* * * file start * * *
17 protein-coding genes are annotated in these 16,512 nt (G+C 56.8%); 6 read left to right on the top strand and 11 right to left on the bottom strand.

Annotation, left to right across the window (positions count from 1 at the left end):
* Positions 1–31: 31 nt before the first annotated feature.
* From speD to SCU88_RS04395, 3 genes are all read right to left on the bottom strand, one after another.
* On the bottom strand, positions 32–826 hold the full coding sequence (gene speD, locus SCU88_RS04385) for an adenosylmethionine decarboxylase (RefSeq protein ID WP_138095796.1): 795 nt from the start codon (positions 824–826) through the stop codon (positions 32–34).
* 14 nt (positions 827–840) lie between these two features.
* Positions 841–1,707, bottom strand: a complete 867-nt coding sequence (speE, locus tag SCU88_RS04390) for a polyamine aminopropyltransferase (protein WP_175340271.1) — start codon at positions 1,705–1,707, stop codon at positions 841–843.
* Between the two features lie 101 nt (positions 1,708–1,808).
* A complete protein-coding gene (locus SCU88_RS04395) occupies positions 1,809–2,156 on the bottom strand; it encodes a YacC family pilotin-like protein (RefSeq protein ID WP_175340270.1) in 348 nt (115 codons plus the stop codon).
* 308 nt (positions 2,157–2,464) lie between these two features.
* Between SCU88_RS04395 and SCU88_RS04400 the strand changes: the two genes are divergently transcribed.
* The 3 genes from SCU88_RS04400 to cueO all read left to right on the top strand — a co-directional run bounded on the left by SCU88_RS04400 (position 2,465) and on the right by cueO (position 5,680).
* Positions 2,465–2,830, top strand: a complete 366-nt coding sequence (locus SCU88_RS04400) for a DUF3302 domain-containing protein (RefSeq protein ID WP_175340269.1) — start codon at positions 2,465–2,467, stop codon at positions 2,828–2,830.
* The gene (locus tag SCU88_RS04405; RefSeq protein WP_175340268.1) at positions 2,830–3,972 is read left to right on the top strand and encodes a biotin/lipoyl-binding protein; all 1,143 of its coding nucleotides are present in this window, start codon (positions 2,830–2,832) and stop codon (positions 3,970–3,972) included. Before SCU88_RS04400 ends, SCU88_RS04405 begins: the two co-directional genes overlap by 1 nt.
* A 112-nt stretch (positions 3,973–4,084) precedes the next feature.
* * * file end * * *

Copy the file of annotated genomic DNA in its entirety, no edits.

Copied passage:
17 protein-coding genes are annotated in these 16,512 nt (G+C 56.8%); 6 read left to right on the top strand and 11 right to left on the bottom strand.

Annotation, left to right across the window (positions count from 1 at the left end):
* Positions 1–31: 31 nt before the first annotated feature.
* From speD to SCU88_RS04395, 3 genes are all read right to left on the bottom strand, one after another.
* On the bottom strand, positions 32–826 hold the full coding sequence (gene speD, locus SCU88_RS04385) for an adenosylmethionine decarboxylase (RefSeq protein ID WP_138095796.1): 795 nt from the start codon (positions 824–826) through the stop codon (positions 32–34).
* 14 nt (positions 827–840) lie between these two features.
* Positions 841–1,707, bottom strand: a complete 867-nt coding sequence (speE, locus tag SCU88_RS04390) for a polyamine aminopropyltransferase (protein WP_175340271.1) — start codon at positions 1,705–1,707, stop codon at positions 841–843.
* Between the two features lie 101 nt (positions 1,708–1,808).
* A complete protein-coding gene (locus SCU88_RS04395) occupies positions 1,809–2,156 on the bottom strand; it encodes a YacC family pilotin-like protein (RefSeq protein ID WP_175340270.1) in 348 nt (115 codons plus the stop codon).
* 308 nt (positions 2,157–2,464) lie between these two features.
* Between SCU88_RS04395 and SCU88_RS04400 the strand changes: the two genes are divergently transcribed.
* The 3 genes from SCU88_RS04400 to cueO all read left to right on the top strand — a co-directional run bounded on the left by SCU88_RS04400 (position 2,465) and on the right by cueO (position 5,680).
* Positions 2,465–2,830, top strand: a complete 366-nt coding sequence (locus SCU88_RS04400) for a DUF3302 domain-containing protein (RefSeq protein ID WP_175340269.1) — start codon at positions 2,465–2,467, stop codon at positions 2,828–2,830.
* The gene (locus tag SCU88_RS04405; RefSeq protein WP_175340268.1) at positions 2,830–3,972 is read left to right on the top strand and encodes a biotin/lipoyl-binding protein; all 1,143 of its coding nucleotides are present in this window, start codon (positions 2,830–2,832) and stop codon (positions 3,970–3,972) included. Before SCU88_RS04400 ends, SCU88_RS04405 begins: the two co-directional genes overlap by 1 nt.
* A 112-nt stretch (positions 3,973–4,084) precedes the next feature.